Five hidden costs of buying a home
So, you’re thinking of buying a house or flat – congratulations! You will, of course, be searching ASPC for your dream property, probably using the myASPC function to keep track of your favourites. While you should look at properties slightly over your budget, in case you may find a “bargain”, beware of thinking a mortgage is your only cost.
We take a look at five costs of buying a property you need to budget for. Be aware, also, there may be other potential costs that may, exceptionally, arise but we shall look at the more routine costs.
1: Solicitor’s fees
A good solicitor will make the buying process as easy as possible for you - helping you all the way from deciding your priorities, assessing the market – is it a buyer’s or a seller’s market - what will your budget stretch to in the local market, which lenders are good at delivering paperwork and funds on time and which are not – believe me, they all talk the talk, but some are very poor at delivery – helping you to negotiate the best possible price for the house or flat you like, negotiating with the seller’s solicitor if trying to obtain the best deal, then dealing with the contractual paperwork, the process of legally transferring the title to the property to you in a valid effective way, on time, dealing with the mortgage lender’s requirements and effecting their security over the property, dealing with the preparation and submission of your title documents and the security document for your lender to the Land Register, preparing and submitting the Land and Buildings Transaction Tax return on your behalf and generally looking after and resolving any issues that arise.
There are no fixed fees for the legal work and solicitors are bound by Law Society of Scotland rules to advise clients, early in the process, by way of an engagement letter, to specify (amongst other things) the fees that will be charged. Do be careful to balance cost against service. Some firms offer a cheap and cheerful service, others provide a more personal approach with your solicitor carrying out all the process for you, rather than delegating. There will also be outlays included in the overall account rendered by your solicitor. These are payments made to third party organisations, such as the Land Register of Scotland to register the disposition and Standard Security. Based on the value of the property being transferred there is a sliding scale. For example, a purchase price of £200,000 will incur Land Register fees of £420.
Take a look at our buying a house series of guides to discover more about the full buying process and how your solicitor can help.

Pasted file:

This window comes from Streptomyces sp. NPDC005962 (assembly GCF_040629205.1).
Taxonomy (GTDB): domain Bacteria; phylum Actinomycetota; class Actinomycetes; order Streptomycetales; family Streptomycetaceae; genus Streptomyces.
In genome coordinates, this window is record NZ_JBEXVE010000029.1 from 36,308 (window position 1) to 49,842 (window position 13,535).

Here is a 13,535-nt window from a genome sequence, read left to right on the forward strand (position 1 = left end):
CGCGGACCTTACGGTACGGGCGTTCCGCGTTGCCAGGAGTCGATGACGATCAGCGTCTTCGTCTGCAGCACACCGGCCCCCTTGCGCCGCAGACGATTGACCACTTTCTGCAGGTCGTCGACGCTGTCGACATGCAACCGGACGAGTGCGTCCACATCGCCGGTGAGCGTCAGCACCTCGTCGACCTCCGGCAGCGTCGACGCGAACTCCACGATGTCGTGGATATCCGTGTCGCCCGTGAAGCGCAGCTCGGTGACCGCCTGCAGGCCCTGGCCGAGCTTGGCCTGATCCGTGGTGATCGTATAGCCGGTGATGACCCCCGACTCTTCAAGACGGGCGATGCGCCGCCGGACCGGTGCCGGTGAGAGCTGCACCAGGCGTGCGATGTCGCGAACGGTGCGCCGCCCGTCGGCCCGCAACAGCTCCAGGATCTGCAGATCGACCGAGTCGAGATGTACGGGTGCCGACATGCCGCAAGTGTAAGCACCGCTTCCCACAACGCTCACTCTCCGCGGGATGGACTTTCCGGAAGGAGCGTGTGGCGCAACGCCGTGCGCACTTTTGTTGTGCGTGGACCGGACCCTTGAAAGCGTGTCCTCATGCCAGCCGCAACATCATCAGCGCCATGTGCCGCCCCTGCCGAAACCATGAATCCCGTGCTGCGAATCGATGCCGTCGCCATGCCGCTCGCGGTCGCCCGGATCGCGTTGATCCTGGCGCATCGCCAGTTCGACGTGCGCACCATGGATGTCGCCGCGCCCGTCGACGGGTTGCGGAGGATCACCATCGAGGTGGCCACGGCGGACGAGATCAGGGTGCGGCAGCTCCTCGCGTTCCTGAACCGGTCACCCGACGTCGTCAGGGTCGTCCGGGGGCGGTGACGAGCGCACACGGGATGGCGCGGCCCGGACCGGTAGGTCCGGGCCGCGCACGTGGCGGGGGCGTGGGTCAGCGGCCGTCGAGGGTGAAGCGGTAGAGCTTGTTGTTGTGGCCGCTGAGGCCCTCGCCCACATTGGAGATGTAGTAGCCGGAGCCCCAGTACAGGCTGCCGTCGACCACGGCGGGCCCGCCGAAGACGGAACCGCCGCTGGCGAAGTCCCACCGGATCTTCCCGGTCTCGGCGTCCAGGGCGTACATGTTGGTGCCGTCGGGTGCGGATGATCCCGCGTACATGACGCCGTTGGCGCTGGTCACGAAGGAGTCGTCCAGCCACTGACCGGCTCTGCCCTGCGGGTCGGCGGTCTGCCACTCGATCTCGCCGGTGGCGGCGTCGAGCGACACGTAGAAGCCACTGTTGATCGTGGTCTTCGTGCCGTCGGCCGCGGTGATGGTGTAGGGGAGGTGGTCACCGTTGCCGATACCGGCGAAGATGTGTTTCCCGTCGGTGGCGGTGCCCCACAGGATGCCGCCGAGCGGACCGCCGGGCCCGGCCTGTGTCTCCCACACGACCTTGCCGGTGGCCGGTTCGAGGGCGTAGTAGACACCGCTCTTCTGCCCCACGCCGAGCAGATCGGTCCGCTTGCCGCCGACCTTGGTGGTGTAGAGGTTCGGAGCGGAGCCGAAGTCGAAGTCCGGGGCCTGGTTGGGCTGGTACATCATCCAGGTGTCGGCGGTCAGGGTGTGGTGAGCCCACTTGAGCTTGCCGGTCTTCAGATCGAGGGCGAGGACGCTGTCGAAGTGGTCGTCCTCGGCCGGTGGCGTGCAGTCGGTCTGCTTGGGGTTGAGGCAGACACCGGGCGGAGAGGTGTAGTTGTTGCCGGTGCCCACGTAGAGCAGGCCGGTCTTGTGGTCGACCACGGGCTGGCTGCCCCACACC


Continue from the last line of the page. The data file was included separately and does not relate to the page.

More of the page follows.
Formerly Stamp duty, Land and Buildings Transaction Tax (LBBT) was introduced in April 2015, and is a tax on those buying property, with more expensive properties bearing greater amounts of tax.
For properties under £145,000, you will not have to pay any tax – which is great for first time buyers or those downsizing.
The Scottish Revenue website has a useful calculator – visit www.revenue.scot
This is the amount of the price you have to pay from your own resources. Do bear in mind that the percentage of loan applies to the lower of either the price paid or the mortgage valuation accepted by the lender. The deposit must not be financed, strictly speaking, by another form of borrowing –a personal loan, for example. It is not unknown, however, for the bank of Mum and Dad to “gift” money to help with a deposit.
4: Moving costs
Unless you are lucky enough to have family or friends with a van who will help you move in for free, you will also have the additional cost of hiring a moving company.
The costs are normally higher for this on Saturdays, while Monday and Friday are normally also more expensive, as people try to take off a day at the start or end of a weekend.
It’s a good idea to call around several local moving companies – and ask friends for recommendations from when they moved – and see what dates work best. If your moving days is, say, a Wednesday, you might find this cheaper overall.
Remember, if you cancel your moving company close to the day, you will probably have to pay a deposit – something to keep in mind if your moving date is not yet fully set in stone.
We hope that nothing bad happens to your new property - but it is best to be prepared!
Home insurance and contents insurance will make sure that both the property itself and all your belongings will be safe. A mortgage lender will make it a condition of your mortgage that you have house cover, but will not insist on contents cover.
If you already have insurance, you might be able to exchange it to cover your new property – remember that from the minute you exchange contracts you take legal responsibility for any damage in the home.